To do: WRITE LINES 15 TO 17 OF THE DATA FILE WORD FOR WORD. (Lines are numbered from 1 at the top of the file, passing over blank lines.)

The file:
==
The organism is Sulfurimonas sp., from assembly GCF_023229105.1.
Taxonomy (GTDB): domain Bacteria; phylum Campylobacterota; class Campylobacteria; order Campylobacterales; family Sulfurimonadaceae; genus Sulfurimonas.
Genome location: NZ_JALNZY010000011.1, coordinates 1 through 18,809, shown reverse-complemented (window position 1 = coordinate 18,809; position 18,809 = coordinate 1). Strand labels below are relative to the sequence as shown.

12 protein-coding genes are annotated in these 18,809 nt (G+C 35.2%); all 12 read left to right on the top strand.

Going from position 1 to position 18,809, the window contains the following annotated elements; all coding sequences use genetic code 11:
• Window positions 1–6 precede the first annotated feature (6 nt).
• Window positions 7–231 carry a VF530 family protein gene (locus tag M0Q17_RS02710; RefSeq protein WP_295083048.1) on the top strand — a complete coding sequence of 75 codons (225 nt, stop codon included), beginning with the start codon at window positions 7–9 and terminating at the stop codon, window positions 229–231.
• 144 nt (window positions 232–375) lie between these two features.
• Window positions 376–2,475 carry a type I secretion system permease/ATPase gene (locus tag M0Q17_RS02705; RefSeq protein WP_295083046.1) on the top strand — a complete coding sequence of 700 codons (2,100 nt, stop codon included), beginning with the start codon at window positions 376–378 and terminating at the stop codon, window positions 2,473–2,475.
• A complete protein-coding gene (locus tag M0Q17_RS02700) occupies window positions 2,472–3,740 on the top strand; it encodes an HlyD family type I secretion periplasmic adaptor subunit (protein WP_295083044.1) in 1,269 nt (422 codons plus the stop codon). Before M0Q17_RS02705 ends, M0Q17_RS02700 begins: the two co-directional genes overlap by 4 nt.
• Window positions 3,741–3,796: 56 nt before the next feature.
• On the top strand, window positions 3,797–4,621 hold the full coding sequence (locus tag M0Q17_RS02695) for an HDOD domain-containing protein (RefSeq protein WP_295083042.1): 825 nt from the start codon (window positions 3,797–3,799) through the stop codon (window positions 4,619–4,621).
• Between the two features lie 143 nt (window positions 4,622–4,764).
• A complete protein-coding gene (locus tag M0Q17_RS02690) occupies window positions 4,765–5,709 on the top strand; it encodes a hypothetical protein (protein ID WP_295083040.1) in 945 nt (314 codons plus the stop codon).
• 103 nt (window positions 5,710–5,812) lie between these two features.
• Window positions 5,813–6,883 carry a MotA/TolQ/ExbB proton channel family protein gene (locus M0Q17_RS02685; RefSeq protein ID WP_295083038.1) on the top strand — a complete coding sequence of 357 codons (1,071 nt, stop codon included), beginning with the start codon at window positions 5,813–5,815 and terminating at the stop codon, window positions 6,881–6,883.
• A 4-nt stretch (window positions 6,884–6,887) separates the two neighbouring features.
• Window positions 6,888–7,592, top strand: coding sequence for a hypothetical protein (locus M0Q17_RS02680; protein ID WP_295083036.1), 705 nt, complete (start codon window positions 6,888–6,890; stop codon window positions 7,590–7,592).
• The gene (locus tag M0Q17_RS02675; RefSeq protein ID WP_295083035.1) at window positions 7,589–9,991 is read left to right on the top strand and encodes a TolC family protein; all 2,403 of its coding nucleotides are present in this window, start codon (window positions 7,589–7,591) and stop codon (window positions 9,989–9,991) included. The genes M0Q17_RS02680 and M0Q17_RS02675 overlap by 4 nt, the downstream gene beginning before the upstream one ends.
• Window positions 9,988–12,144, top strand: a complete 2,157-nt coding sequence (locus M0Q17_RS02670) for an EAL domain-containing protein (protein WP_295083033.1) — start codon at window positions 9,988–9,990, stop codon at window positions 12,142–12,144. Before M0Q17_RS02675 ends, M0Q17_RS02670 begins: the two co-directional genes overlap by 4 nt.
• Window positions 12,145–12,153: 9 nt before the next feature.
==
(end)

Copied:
• 103 nt (window positions 5,710–5,812) lie between these two features.
• Window positions 5,813–6,883 carry a MotA/TolQ/ExbB proton channel family protein gene (locus M0Q17_RS02685; RefSeq protein ID WP_295083038.1) on the top strand — a complete coding sequence of 357 codons (1,071 nt, stop codon included), beginning with the start codon at window positions 5,813–5,815 and terminating at the stop codon, window positions 6,881–6,883.
• A 4-nt stretch (window positions 6,884–6,887) separates the two neighbouring features.